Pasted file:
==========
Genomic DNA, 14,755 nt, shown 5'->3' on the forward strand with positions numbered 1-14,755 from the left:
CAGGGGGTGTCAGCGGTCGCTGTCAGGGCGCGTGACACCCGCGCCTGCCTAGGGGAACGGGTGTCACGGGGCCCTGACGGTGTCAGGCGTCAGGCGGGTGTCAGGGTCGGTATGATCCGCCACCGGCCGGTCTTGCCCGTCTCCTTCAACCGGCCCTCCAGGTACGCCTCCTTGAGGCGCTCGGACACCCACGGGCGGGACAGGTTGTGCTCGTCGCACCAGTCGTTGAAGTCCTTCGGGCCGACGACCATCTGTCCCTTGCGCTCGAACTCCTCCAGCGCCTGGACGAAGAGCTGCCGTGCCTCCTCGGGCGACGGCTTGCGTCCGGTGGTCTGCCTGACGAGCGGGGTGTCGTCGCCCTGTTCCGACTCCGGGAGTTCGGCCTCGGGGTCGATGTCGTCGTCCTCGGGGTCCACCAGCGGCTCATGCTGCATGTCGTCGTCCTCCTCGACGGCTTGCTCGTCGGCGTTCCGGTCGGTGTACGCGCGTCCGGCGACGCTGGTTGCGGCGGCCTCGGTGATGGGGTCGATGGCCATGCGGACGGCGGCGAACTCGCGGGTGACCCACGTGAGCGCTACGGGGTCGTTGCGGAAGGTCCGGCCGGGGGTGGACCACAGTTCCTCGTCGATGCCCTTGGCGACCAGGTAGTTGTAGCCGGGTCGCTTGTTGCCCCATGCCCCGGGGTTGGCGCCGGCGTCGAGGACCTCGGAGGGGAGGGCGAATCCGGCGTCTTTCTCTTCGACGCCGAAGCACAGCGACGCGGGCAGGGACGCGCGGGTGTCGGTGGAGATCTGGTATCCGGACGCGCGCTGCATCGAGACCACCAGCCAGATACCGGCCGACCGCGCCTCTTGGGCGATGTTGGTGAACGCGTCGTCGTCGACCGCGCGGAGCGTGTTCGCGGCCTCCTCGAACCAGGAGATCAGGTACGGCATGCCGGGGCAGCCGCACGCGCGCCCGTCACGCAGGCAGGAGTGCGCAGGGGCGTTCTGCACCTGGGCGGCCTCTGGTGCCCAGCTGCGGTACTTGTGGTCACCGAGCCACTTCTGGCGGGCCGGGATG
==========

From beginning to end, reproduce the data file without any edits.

Genomic DNA, 14,755 nt, shown 5'->3' on the forward strand with positions numbered 1-14,755 from the left:
CAGGGGGTGTCAGCGGTCGCTGTCAGGGCGCGTGACACCCGCGCCTGCCTAGGGGAACGGGTGTCACGGGGCCCTGACGGTGTCAGGCGTCAGGCGGGTGTCAGGGTCGGTATGATCCGCCACCGGCCGGTCTTGCCCGTCTCCTTCAACCGGCCCTCCAGGTACGCCTCCTTGAGGCGCTCGGACACCCACGGGCGGGACAGGTTGTGCTCGTCGCACCAGTCGTTGAAGTCCTTCGGGCCGACGACCATCTGTCCCTTGCGCTCGAACTCCTCCAGCGCCTGGACGAAGAGCTGCCGTGCCTCCTCGGGCGACGGCTTGCGTCCGGTGGTCTGCCTGACGAGCGGGGTGTCGTCGCCCTGTTCCGACTCCGGGAGTTCGGCCTCGGGGTCGATGTCGTCGTCCTCGGGGTCCACCAGCGGCTCATGCTGCATGTCGTCGTCCTCCTCGACGGCTTGCTCGTCGGCGTTCCGGTCGGTGTACGCGCGTCCGGCGACGCTGGTTGCGGCGGCCTCGGTGATGGGGTCGATGGCCATGCGGACGGCGGCGAACTCGCGGGTGACCCACGTGAGCGCTACGGGGTCGTTGCGGAAGGTCCGGCCGGGGGTGGACCACAGTTCCTCGTCGATGCCCTTGGCGACCAGGTAGTTGTAGCCGGGTCGCTTGTTGCCCCATGCCCCGGGGTTGGCGCCGGCGTCGAGGACCTCGGAGGGGAGGGCGAATCCGGCGTCTTTCTCTTCGACGCCGAAGCACAGCGACGCGGGCAGGGACGCGCGGGTGTCGGTGGAGATCTGGTATCCGGACGCGCGCTGCATCGAGACCACCAGCCAGATACCGGCCGACCGCGCCTCTTGGGCGATGTTGGTGAACGCGTCGTCGTCGACCGCGCGGAGCGTGTTCGCGGCCTCCTCGAACCAGGAGATCAGGTACGGCATGCCGGGGCAGCCGCACGCGCGCCCGTCACGCAGGCAGGAGTGCGCAGGGGCGTTCTGCACCTGGGCGGCCTCTGGTGCCCAGCTGCGGTACTTGTGGTCACCGAGCCACTTCTGGCGGGCCGGGATG